WATER EQUITY IN ALABAMA
Over the past several years as the folks in the river and water protection movement have awakened to water crises like the one in Flint Michigan and wastewater injustices like those that are happening right here in Lowndes County, Alabama, we have learned that our work to protect water has been one-sided. While we have always worked to protect the sources of our water, our rivers and streams, we have not always engaged in the conversation and efforts to ensure that water is protected all the way to the tap.
The U.S. Water Alliance, a national nonprofit, identifies the three tenets of water equity as ensuring all communities:
- Have access to safe, clean, affordable drinking water and wastewater services;
- Share in the economic, social, and environmental benefits of water systems; and
- Are resilient in the face of floods, drought, and other climate risks.
To this end, we at the Alabama Rivers Alliance have been working to better understand water equity issues in Alabama and to participate in efforts to ensure that water resources are shared equitably.
In collaboration with several partners around the state, including Alabama Arise, Cahaba River Society, Gasp, Greater Birmingham Ministries, and SWEET Alabama, we commented on the development of the Low Income Household Water Assistance Program (LIHWAP) – a new program temporarily funded by the federal government to help customers pay overdue water bills as a result of the pandemic. You can read our comments and learn more about the program by clicking here. The program is still awaiting HHS approval.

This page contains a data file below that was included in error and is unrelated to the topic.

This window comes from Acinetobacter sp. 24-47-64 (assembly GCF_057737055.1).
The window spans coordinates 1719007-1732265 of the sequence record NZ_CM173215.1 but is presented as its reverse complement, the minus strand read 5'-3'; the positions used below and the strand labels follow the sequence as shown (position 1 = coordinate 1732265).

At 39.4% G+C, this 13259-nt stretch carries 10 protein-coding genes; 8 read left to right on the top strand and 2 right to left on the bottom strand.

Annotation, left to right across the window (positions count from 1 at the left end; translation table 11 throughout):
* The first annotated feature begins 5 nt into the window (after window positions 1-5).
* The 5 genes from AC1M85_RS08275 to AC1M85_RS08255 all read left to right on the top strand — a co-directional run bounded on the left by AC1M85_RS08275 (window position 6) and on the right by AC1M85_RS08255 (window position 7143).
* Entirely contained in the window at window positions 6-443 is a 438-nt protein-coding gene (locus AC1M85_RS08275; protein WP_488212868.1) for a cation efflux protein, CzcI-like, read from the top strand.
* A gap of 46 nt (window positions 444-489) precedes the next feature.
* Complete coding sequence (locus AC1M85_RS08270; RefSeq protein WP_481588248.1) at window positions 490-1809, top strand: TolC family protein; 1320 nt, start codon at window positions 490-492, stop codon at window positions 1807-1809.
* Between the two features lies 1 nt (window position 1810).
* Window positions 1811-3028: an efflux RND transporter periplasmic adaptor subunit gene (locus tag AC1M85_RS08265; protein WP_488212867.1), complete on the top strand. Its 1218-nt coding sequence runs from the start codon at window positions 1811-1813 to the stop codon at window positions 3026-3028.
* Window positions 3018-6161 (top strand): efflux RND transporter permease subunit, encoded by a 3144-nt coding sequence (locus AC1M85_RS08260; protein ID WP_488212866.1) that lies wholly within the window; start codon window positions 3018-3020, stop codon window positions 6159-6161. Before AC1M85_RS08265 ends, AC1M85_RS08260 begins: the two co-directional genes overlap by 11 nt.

Additionally as part of this work, we collaborated with partners to participate in recent meetings surrounding a water rate increase by the Birmingham Water Works Board (BWWB). You can read our joint statement by clicking here. We will continue our efforts to communicate with BWWB and other water utilities across the state around water equity issues.
Check out our Special Giving Tuesday Water is Life Zoom Talk with Majadi Baruti (Greater Birmingham Ministries), Rob Burton (SWEET Alabama) and Frances Wallace (community activist). Click here to watch!
LITTLE RIVER WILD AND SCENIC DESIGNATION CAMPAIGN
We are making progress on our campaign with Little River Waterkeeper to designate Little River as a national Wild and Scenic River and preserve this jewel for future generations. We have continued to work with state officials, county tourism boards, economic development organizations, and federal and state agencies to build momentum for this designation. Our most recent letter of support comes from the University of Alabama Center for Economic Development.